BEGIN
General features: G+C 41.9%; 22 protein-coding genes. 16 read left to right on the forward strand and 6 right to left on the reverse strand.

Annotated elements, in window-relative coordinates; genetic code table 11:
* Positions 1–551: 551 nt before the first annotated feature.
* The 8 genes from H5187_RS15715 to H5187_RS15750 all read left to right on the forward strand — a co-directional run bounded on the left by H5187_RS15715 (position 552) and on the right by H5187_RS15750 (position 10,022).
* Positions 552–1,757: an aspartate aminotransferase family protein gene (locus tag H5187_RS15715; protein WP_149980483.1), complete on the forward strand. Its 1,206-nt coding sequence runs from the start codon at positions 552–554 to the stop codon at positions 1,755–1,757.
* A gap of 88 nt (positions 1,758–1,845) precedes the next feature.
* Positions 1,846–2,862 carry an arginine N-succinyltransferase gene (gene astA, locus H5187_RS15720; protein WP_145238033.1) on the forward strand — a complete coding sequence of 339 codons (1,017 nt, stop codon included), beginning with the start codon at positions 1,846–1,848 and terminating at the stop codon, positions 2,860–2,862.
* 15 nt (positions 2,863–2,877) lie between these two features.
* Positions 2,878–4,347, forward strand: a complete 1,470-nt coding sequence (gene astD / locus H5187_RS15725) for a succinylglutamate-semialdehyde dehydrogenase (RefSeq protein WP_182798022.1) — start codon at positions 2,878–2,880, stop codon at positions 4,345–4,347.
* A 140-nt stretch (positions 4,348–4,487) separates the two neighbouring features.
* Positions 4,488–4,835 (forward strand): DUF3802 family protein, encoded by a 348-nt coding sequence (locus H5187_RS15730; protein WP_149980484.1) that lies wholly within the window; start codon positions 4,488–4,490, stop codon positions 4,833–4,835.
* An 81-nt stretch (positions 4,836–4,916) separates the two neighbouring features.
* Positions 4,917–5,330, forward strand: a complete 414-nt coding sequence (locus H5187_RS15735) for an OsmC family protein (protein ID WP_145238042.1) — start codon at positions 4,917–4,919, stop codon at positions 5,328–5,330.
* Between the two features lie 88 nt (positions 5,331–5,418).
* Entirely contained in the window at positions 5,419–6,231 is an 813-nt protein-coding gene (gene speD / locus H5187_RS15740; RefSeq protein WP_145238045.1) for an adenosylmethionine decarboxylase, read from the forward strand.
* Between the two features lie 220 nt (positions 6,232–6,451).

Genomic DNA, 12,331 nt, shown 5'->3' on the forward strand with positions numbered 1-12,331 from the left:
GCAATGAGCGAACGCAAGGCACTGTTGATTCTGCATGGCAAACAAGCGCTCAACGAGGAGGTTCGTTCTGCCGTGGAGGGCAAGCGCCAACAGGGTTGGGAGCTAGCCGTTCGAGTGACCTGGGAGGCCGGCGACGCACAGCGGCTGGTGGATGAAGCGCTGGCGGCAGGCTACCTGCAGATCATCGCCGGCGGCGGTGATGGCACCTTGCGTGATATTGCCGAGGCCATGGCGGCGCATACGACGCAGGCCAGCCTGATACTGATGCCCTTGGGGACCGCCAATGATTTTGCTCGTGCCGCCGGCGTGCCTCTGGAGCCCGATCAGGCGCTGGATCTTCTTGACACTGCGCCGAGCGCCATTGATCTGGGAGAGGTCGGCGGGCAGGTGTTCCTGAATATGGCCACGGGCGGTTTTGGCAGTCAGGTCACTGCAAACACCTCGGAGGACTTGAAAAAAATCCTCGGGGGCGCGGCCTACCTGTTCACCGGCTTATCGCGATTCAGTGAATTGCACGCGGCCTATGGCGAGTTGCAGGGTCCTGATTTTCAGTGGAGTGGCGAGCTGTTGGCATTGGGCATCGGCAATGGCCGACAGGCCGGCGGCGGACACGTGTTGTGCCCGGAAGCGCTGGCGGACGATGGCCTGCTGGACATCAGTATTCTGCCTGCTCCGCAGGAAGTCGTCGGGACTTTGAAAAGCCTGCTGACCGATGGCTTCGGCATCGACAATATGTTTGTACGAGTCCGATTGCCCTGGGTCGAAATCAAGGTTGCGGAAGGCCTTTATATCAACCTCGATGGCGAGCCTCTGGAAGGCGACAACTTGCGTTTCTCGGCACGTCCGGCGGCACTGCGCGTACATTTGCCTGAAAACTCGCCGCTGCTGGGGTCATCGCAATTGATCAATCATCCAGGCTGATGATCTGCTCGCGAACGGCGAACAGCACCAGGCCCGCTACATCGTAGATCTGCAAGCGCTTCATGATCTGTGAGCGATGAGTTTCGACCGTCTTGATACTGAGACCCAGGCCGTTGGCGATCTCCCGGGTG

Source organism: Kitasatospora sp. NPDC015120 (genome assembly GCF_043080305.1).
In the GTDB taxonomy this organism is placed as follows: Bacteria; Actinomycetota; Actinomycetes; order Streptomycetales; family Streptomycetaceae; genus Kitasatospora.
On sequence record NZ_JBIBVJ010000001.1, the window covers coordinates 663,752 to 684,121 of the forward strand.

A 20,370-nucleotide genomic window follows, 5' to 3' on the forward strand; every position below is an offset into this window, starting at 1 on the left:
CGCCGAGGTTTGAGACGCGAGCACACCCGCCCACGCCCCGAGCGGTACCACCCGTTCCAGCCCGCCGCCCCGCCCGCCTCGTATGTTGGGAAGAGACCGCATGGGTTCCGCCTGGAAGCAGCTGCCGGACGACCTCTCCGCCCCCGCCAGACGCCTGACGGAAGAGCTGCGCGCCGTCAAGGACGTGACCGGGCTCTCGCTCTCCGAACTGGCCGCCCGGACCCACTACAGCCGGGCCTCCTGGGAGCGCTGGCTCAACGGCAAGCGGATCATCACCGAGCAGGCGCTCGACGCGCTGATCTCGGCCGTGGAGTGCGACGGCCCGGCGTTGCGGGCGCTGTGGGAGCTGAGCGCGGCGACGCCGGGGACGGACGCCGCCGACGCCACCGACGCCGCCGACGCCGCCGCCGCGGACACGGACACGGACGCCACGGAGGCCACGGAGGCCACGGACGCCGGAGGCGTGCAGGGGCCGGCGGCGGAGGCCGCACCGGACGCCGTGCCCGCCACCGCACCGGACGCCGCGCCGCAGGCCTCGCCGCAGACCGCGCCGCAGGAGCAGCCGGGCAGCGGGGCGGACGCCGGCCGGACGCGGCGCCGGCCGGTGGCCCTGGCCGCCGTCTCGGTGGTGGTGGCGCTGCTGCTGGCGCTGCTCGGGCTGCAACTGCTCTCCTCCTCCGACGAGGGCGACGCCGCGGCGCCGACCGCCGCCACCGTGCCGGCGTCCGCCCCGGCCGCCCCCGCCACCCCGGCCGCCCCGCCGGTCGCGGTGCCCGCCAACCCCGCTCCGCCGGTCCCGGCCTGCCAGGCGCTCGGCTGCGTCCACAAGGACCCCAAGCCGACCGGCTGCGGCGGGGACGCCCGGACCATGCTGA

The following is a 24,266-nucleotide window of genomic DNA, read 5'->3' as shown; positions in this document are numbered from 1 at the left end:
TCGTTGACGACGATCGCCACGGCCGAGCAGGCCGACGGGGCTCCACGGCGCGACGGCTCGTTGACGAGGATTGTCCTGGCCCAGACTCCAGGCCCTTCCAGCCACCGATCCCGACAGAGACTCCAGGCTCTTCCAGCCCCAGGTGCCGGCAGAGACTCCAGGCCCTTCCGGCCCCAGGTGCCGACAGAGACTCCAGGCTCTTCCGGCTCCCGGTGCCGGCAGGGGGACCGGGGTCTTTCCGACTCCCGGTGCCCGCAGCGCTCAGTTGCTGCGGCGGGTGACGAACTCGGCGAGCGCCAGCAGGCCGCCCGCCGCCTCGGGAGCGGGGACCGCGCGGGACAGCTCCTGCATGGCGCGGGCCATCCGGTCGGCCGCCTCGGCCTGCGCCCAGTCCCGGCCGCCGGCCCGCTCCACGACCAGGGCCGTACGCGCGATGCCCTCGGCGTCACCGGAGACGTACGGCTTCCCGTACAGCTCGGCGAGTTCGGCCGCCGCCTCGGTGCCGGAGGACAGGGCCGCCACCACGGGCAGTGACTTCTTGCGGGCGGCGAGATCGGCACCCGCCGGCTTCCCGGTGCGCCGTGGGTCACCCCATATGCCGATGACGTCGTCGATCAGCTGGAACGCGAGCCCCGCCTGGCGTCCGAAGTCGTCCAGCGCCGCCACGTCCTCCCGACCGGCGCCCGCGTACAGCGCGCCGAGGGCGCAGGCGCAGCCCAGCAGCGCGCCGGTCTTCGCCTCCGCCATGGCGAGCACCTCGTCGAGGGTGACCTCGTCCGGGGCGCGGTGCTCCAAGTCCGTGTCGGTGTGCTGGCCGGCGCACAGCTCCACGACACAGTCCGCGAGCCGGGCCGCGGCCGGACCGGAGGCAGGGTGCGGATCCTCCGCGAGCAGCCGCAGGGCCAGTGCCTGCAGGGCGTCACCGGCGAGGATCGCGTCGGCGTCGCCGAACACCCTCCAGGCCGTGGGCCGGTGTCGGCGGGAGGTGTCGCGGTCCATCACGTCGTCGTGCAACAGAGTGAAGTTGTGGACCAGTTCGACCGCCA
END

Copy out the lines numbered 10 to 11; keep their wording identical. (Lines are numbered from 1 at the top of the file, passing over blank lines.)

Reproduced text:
* A 140-nt stretch (positions 4,348–4,487) separates the two neighbouring features.
* Positions 4,488–4,835 (forward strand): DUF3802 family protein, encoded by a 348-nt coding sequence (locus H5187_RS15730; protein WP_149980484.1) that lies wholly within the window; start codon positions 4,488–4,490, stop codon positions 4,833–4,835.